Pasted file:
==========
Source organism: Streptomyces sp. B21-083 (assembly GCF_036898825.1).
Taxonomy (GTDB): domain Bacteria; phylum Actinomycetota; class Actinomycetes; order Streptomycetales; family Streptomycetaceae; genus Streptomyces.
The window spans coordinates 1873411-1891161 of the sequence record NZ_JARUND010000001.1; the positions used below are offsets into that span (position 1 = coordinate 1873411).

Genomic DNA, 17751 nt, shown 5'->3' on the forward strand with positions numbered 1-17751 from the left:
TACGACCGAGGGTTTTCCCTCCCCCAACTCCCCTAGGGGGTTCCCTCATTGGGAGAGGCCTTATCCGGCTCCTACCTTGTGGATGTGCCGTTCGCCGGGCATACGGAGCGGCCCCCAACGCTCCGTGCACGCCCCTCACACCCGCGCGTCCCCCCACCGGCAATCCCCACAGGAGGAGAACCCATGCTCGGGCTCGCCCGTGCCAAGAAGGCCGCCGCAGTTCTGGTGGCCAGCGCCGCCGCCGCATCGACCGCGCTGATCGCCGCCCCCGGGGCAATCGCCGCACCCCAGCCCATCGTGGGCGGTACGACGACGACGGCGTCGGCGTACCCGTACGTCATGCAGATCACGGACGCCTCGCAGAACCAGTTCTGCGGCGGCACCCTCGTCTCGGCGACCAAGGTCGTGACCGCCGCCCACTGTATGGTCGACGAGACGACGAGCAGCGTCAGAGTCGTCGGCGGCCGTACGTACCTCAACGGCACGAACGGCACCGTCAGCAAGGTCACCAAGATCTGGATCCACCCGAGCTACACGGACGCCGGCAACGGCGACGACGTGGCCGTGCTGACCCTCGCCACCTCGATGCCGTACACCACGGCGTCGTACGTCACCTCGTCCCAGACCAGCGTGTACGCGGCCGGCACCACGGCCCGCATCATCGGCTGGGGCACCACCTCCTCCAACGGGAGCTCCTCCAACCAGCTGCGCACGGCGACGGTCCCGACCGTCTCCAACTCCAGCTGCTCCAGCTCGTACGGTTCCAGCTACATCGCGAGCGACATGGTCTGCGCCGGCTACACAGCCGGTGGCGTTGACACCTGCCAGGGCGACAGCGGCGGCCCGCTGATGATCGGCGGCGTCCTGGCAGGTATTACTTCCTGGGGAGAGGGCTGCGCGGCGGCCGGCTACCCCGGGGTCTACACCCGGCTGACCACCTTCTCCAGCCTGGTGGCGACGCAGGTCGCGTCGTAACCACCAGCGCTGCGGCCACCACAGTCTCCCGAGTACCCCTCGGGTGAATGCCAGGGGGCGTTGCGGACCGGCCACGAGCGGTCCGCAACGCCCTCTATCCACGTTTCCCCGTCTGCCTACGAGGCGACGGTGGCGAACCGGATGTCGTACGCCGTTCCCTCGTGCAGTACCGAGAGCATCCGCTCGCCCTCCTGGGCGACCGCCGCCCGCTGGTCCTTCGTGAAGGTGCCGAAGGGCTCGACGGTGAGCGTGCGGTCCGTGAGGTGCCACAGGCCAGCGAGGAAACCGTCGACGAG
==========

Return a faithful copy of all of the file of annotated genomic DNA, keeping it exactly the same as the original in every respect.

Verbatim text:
Source organism: Streptomyces sp. B21-083 (assembly GCF_036898825.1).
Taxonomy (GTDB): domain Bacteria; phylum Actinomycetota; class Actinomycetes; order Streptomycetales; family Streptomycetaceae; genus Streptomyces.
The window spans coordinates 1873411-1891161 of the sequence record NZ_JARUND010000001.1; the positions used below are offsets into that span (position 1 = coordinate 1873411).

Genomic DNA, 17751 nt, shown 5'->3' on the forward strand with positions numbered 1-17751 from the left:
TACGACCGAGGGTTTTCCCTCCCCCAACTCCCCTAGGGGGTTCCCTCATTGGGAGAGGCCTTATCCGGCTCCTACCTTGTGGATGTGCCGTTCGCCGGGCATACGGAGCGGCCCCCAACGCTCCGTGCACGCCCCTCACACCCGCGCGTCCCCCCACCGGCAATCCCCACAGGAGGAGAACCCATGCTCGGGCTCGCCCGTGCCAAGAAGGCCGCCGCAGTTCTGGTGGCCAGCGCCGCCGCCGCATCGACCGCGCTGATCGCCGCCCCCGGGGCAATCGCCGCACCCCAGCCCATCGTGGGCGGTACGACGACGACGGCGTCGGCGTACCCGTACGTCATGCAGATCACGGACGCCTCGCAGAACCAGTTCTGCGGCGGCACCCTCGTCTCGGCGACCAAGGTCGTGACCGCCGCCCACTGTATGGTCGACGAGACGACGAGCAGCGTCAGAGTCGTCGGCGGCCGTACGTACCTCAACGGCACGAACGGCACCGTCAGCAAGGTCACCAAGATCTGGATCCACCCGAGCTACACGGACGCCGGCAACGGCGACGACGTGGCCGTGCTGACCCTCGCCACCTCGATGCCGTACACCACGGCGTCGTACGTCACCTCGTCCCAGACCAGCGTGTACGCGGCCGGCACCACGGCCCGCATCATCGGCTGGGGCACCACCTCCTCCAACGGGAGCTCCTCCAACCAGCTGCGCACGGCGACGGTCCCGACCGTCTCCAACTCCAGCTGCTCCAGCTCGTACGGTTCCAGCTACATCGCGAGCGACATGGTCTGCGCCGGCTACACAGCCGGTGGCGTTGACACCTGCCAGGGCGACAGCGGCGGCCCGCTGATGATCGGCGGCGTCCTGGCAGGTATTACTTCCTGGGGAGAGGGCTGCGCGGCGGCCGGCTACCCCGGGGTCTACACCCGGCTGACCACCTTCTCCAGCCTGGTGGCGACGCAGGTCGCGTCGTAACCACCAGCGCTGCGGCCACCACAGTCTCCCGAGTACCCCTCGGGTGAATGCCAGGGGGCGTTGCGGACCGGCCACGAGCGGTCCGCAACGCCCTCTATCCACGTTTCCCCGTCTGCCTACGAGGCGACGGTGGCGAACCGGATGTCGTACGCCGTTCCCTCGTGCAGTACCGAGAGCATCCGCTCGCCCTCCTGGGCGACCGCCGCCCGCTGGTCCTTCGTGAAGGTGCCGAAGGGCTCGACGGTGAGCGTGCGGTCCGTGAGGTGCCACAGGCCAGCGAGGAAACCGTCGACGAG